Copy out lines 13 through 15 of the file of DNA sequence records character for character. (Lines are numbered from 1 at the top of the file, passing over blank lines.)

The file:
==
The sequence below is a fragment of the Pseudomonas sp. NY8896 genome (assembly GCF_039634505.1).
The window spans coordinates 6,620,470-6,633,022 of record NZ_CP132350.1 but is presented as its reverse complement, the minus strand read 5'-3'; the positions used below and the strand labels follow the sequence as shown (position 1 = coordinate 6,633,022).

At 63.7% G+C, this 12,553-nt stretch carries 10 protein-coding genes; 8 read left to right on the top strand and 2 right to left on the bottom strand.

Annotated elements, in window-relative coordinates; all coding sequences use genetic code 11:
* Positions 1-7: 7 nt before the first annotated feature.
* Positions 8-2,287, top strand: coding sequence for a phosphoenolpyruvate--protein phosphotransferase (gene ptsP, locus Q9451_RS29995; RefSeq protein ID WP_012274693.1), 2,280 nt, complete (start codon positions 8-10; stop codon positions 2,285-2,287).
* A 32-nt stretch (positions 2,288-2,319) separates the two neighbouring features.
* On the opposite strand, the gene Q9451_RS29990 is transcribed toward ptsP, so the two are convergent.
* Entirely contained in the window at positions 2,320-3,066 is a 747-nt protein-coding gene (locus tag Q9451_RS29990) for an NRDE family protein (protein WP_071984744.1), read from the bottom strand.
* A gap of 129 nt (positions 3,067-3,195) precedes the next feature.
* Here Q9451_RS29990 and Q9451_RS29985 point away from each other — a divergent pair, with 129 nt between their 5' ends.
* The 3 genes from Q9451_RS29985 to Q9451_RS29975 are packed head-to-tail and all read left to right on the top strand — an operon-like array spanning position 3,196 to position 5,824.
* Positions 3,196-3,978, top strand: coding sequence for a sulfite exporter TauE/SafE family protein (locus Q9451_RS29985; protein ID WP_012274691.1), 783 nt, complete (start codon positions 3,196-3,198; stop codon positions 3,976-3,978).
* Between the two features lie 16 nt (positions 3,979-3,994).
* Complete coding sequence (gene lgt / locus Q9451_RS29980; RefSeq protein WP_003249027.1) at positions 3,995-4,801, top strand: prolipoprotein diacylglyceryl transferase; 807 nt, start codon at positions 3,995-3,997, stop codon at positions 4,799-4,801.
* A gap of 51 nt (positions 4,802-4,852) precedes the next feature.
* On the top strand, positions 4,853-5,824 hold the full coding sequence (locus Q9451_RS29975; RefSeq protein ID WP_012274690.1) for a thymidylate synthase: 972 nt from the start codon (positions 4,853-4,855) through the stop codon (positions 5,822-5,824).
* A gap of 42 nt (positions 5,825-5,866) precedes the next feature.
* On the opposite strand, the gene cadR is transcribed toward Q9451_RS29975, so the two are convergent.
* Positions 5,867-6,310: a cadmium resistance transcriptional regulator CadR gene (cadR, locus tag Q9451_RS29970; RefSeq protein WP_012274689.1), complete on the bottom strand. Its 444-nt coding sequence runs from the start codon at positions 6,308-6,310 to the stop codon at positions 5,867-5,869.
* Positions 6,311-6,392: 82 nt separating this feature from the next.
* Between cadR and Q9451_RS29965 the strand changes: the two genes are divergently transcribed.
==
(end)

* Positions 3,196-3,978, top strand: coding sequence for a sulfite exporter TauE/SafE family protein (locus Q9451_RS29985; protein ID WP_012274691.1), 783 nt, complete (start codon positions 3,196-3,198; stop codon positions 3,976-3,978).
* Between the two features lie 16 nt (positions 3,979-3,994).
* Complete coding sequence (gene lgt / locus Q9451_RS29980; RefSeq protein WP_003249027.1) at positions 3,995-4,801, top strand: prolipoprotein diacylglyceryl transferase; 807 nt, start codon at positions 3,995-3,997, stop codon at positions 4,799-4,801.